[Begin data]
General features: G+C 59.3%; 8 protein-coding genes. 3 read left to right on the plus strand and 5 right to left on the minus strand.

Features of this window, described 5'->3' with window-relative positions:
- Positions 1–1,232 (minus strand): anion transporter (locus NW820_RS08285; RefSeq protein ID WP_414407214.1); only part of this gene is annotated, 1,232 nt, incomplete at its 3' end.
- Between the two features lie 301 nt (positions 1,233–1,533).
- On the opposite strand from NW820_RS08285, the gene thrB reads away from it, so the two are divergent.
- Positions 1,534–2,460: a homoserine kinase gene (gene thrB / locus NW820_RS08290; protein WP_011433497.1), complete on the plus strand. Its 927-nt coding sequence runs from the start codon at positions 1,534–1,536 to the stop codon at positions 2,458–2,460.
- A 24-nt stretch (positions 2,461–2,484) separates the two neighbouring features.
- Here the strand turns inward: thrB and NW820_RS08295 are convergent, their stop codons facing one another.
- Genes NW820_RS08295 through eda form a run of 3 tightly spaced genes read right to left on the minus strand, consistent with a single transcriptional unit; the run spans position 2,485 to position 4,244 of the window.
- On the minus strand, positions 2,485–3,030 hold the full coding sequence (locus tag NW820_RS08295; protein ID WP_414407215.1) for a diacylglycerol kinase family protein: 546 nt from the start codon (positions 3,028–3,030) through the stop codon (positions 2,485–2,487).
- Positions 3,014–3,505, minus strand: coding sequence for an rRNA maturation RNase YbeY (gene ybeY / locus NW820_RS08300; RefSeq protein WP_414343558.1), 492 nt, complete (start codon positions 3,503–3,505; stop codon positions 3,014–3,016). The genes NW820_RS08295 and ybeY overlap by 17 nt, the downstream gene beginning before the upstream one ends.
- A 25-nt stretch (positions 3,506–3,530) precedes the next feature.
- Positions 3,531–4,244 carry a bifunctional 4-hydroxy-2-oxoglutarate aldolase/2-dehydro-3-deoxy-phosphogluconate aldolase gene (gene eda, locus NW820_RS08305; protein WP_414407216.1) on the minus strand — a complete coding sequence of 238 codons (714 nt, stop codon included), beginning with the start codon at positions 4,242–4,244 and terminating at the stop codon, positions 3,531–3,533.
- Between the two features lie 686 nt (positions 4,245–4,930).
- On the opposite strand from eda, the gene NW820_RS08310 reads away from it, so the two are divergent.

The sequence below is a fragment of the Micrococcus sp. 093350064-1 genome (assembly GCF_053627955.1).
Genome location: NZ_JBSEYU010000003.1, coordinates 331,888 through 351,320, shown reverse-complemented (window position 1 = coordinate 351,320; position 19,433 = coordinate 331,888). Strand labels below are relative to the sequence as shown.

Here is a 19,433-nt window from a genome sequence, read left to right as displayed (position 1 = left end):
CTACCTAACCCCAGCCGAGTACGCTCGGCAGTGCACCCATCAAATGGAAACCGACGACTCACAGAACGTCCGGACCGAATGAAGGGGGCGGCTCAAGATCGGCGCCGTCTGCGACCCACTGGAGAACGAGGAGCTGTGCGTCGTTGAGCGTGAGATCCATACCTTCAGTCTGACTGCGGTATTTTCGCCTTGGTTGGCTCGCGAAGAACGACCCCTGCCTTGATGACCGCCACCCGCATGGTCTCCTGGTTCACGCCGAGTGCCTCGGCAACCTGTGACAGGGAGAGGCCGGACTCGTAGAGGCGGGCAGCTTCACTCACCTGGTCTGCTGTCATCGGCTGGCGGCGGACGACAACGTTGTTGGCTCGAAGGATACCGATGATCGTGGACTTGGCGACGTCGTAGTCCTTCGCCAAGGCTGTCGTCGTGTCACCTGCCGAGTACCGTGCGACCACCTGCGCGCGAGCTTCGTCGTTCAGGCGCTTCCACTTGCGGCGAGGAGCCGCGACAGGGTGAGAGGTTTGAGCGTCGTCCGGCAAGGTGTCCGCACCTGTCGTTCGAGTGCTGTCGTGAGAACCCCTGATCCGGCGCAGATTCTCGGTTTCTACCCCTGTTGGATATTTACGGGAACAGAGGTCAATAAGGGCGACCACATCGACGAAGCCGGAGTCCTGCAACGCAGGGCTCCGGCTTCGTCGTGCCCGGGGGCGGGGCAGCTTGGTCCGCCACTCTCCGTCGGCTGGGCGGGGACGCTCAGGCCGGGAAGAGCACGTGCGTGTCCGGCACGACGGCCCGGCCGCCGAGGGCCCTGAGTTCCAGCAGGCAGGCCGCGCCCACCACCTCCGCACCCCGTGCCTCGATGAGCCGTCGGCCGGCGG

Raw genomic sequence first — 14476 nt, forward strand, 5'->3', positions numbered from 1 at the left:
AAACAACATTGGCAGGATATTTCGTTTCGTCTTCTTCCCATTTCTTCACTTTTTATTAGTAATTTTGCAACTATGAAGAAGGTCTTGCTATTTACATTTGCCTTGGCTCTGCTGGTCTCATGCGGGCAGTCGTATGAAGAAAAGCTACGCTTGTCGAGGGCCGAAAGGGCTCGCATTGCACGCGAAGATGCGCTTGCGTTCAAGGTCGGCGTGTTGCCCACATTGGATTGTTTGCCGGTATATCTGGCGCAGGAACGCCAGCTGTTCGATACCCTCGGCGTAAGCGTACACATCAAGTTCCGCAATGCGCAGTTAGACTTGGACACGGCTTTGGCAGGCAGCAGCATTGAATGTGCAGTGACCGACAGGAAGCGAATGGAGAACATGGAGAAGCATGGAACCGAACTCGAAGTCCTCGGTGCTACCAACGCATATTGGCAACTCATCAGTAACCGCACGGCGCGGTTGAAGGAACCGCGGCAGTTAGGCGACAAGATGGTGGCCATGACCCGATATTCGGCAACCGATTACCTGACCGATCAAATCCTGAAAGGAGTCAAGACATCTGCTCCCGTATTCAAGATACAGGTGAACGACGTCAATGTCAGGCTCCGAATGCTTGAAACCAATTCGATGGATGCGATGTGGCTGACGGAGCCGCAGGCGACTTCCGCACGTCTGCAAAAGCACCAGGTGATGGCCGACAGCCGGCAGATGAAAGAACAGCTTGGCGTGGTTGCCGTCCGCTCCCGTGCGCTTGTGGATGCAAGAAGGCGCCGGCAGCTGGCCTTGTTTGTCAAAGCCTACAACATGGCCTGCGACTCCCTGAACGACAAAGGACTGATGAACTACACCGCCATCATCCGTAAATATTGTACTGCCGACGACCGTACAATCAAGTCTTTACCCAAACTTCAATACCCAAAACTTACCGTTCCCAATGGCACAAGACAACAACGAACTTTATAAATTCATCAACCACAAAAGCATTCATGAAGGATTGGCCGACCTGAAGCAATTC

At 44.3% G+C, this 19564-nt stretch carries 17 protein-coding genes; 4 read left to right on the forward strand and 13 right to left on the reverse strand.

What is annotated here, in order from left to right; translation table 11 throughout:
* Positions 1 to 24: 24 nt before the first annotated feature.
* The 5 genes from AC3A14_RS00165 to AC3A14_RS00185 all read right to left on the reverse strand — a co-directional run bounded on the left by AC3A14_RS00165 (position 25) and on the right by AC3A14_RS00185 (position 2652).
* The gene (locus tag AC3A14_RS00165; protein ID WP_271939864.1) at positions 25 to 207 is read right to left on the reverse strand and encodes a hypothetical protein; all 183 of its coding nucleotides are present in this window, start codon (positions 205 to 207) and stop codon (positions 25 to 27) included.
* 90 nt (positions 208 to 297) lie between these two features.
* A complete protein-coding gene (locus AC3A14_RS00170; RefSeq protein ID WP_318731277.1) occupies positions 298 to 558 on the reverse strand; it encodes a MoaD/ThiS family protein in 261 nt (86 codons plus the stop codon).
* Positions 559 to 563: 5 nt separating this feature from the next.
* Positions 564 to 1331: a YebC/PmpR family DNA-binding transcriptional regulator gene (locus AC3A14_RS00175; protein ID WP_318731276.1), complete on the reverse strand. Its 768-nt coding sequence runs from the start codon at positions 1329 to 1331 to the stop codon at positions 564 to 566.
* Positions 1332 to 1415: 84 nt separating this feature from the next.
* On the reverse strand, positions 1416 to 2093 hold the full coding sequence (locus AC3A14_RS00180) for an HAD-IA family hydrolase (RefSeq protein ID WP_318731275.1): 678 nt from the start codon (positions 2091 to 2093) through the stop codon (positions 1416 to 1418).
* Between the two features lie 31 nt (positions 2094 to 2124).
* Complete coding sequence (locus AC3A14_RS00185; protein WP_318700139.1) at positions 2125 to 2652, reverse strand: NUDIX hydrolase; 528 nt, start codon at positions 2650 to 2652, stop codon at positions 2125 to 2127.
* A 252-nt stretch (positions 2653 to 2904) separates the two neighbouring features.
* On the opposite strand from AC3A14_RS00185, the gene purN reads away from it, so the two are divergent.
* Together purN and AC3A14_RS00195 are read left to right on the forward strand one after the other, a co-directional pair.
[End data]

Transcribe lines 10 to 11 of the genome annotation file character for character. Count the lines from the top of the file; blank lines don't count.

- On the minus strand, positions 2,485–3,030 hold the full coding sequence (locus tag NW820_RS08295; protein ID WP_414407215.1) for a diacylglycerol kinase family protein: 546 nt from the start codon (positions 3,028–3,030) through the stop codon (positions 2,485–2,487).
- Positions 3,014–3,505, minus strand: coding sequence for an rRNA maturation RNase YbeY (gene ybeY / locus NW820_RS08300; RefSeq protein WP_414343558.1), 492 nt, complete (start codon positions 3,503–3,505; stop codon positions 3,014–3,016). The genes NW820_RS08295 and ybeY overlap by 17 nt, the downstream gene beginning before the upstream one ends.